Furthermore, Burdick confirms that the dictum in Ex parte Garland does not constitute law. “In our view of the case it is not material to decide whether the pardoning power may be exercised before conviction.” Burdick, 236 U.S. 79, 87 (1915). If this question had already been decided in Ex parte Garland, the court would not have phrased this statement in this way. Instead the court clarifies that it has not yet ruled on whether the pardoning power may be exercised before conviction.

Turning back for a moment to the distinction between holding and dicta, it is disturbing to read lawyers make the mistake of confusing the two. Here is a relevant excerpt from a letter to the editor published in the New York Times: “The leading Supreme Court case is Ex parte Garland (1867). Justice Stephen J. Field, writing for the Court in a 5–4 decision, held that the president’s pardoning power is ‘unlimited,’ and ‘It extends to every offense known to the law, and may be exercised at any time after its commission, either before legal proceedings are taken, or during their pendency, or after conviction and judgment.’” Gettler, Thomas G., Constitution Allows Pardons Before Conviction, December 28, 1987, published January, 1988 (emphasis added).

A pardon effective before a conviction would also tend to damage the fact-finding process of investigatory and judicial proceedings, thereby working against the need to know what offense was committed and by whom. The case files and records often lead to discovery of additional offenses, often committed by previously unknown offenders. Even something as fundamental as criminal investigation can get thrown under the bus by an overly-liberal pardon power. Imagine Columbo not getting a chance to say, “Just one more thing …”

The U.S. Department of Justice guidelines make it clear that a pardon should not erase or expunge the record of a conviction. “While a presidential pardon will restore various rights lost as a result of the pardoned offense and should lessen to some extent the stigma arising from a conviction, it will not erase or expunge the record of [a] conviction. Therefore, even if [a person is] granted a pardon, [the person] must still disclose [their] conviction on any form where such information is required, although [the person] may also disclose the fact that [they] received a pardon. In addition, most civil disabilities attendant upon a federal felony conviction, such as loss of the right to vote and hold state public office, are imposed by state rather than federal law, and also may be removed by state action. Because the federal pardon process is exacting and may be more time-consuming than analogous state procedures, [a person] may wish to consult with the appropriate authorities in the state of [their] residence regarding the procedures for restoring [their] state civil rights.” Pardon Information and Instructions, Office of the Pardon Attorney (USDOJ) Retrieved July 27, 2017.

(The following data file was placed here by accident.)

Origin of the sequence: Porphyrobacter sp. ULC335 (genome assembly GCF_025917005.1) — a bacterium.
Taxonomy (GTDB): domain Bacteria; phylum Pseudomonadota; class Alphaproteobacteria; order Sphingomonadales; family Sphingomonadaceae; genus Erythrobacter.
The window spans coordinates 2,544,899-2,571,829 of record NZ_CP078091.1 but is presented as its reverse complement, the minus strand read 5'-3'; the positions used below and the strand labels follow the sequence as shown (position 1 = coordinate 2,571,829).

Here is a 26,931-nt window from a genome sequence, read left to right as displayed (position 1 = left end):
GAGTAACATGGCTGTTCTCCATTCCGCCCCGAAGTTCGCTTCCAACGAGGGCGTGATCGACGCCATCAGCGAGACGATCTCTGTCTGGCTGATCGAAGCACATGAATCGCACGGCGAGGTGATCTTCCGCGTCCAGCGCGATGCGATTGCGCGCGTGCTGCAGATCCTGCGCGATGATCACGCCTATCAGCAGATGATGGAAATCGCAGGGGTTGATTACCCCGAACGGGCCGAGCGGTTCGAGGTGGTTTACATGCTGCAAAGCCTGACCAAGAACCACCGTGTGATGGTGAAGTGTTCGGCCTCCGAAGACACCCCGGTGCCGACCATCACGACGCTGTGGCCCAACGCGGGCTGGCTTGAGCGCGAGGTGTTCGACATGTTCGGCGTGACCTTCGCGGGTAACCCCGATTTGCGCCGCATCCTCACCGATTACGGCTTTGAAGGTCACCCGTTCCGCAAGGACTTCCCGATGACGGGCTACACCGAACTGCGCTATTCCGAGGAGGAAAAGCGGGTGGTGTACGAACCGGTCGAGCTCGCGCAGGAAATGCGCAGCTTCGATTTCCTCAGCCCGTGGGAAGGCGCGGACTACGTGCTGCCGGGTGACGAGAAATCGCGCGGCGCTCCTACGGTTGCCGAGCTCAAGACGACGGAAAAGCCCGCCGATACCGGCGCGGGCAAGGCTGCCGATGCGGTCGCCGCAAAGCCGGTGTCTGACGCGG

Alexander Hamilton makes it clear in The Federalist 74 that it is “the remission of the punishment” and not the remission of the burdens of a criminal trial that the pardon power addresses.

Reproduced from Columbia University’s “Alexander Hamilton” webpage at

Hamilton also states that the pardon power was created to counter the “severity” of the criminal punishments of his time. Much of that severity has been softened over time with judicial opinions and passage of civil rights laws that afford greater protections and fairer procedures to criminal suspects and convicts. And whatever residue of severity is left behind these days, it amounts to little without a conviction. There is much to be said for an interpretation of the pardon power that would limit its exercise to shielding convicts from the punishments of criminal convictions, and not stray into the field of potential crimes.

Suggested Reading:

Burdick v. United States, 236 U.S. 79 (1915).
Ex parte Garland, 71 U. S. 333, 380 (1866).
Pardon Information and Instructions, Office of the Pardon Attorney, U.S. Department of Justice.
Ronald L. Goldfarb, No Premature Pardons, Washington Post, Dec. 8, 1987.